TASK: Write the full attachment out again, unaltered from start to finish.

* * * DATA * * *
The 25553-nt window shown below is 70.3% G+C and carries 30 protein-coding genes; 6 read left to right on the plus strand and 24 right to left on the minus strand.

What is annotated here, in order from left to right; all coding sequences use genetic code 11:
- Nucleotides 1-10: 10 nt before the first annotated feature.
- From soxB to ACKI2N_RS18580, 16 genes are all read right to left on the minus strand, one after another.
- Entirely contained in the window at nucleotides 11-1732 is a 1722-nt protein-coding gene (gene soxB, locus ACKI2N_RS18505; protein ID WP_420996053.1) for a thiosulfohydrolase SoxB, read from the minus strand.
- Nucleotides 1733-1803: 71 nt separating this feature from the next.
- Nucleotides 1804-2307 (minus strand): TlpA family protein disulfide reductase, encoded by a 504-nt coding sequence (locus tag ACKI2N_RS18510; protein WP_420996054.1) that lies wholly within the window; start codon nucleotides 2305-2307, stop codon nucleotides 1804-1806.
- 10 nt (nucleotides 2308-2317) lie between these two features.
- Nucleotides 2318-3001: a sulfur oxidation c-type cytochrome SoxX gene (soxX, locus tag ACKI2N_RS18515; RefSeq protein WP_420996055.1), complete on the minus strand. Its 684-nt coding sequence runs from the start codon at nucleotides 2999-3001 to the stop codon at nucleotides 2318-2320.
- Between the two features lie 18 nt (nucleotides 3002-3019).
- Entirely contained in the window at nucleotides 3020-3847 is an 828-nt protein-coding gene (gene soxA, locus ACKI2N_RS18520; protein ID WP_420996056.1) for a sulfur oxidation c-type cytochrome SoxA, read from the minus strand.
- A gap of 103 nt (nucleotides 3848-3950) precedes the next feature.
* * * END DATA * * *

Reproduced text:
The 25553-nt window shown below is 70.3% G+C and carries 30 protein-coding genes; 6 read left to right on the plus strand and 24 right to left on the minus strand.

What is annotated here, in order from left to right; all coding sequences use genetic code 11:
- Nucleotides 1-10: 10 nt before the first annotated feature.
- From soxB to ACKI2N_RS18580, 16 genes are all read right to left on the minus strand, one after another.
- Entirely contained in the window at nucleotides 11-1732 is a 1722-nt protein-coding gene (gene soxB, locus ACKI2N_RS18505; protein ID WP_420996053.1) for a thiosulfohydrolase SoxB, read from the minus strand.
- Nucleotides 1733-1803: 71 nt separating this feature from the next.
- Nucleotides 1804-2307 (minus strand): TlpA family protein disulfide reductase, encoded by a 504-nt coding sequence (locus tag ACKI2N_RS18510; protein WP_420996054.1) that lies wholly within the window; start codon nucleotides 2305-2307, stop codon nucleotides 1804-1806.
- 10 nt (nucleotides 2308-2317) lie between these two features.
- Nucleotides 2318-3001: a sulfur oxidation c-type cytochrome SoxX gene (soxX, locus tag ACKI2N_RS18515; RefSeq protein WP_420996055.1), complete on the minus strand. Its 684-nt coding sequence runs from the start codon at nucleotides 2999-3001 to the stop codon at nucleotides 2318-2320.
- Between the two features lie 18 nt (nucleotides 3002-3019).
- Entirely contained in the window at nucleotides 3020-3847 is an 828-nt protein-coding gene (gene soxA, locus ACKI2N_RS18520; protein ID WP_420996056.1) for a sulfur oxidation c-type cytochrome SoxA, read from the minus strand.
- A gap of 103 nt (nucleotides 3848-3950) precedes the next feature.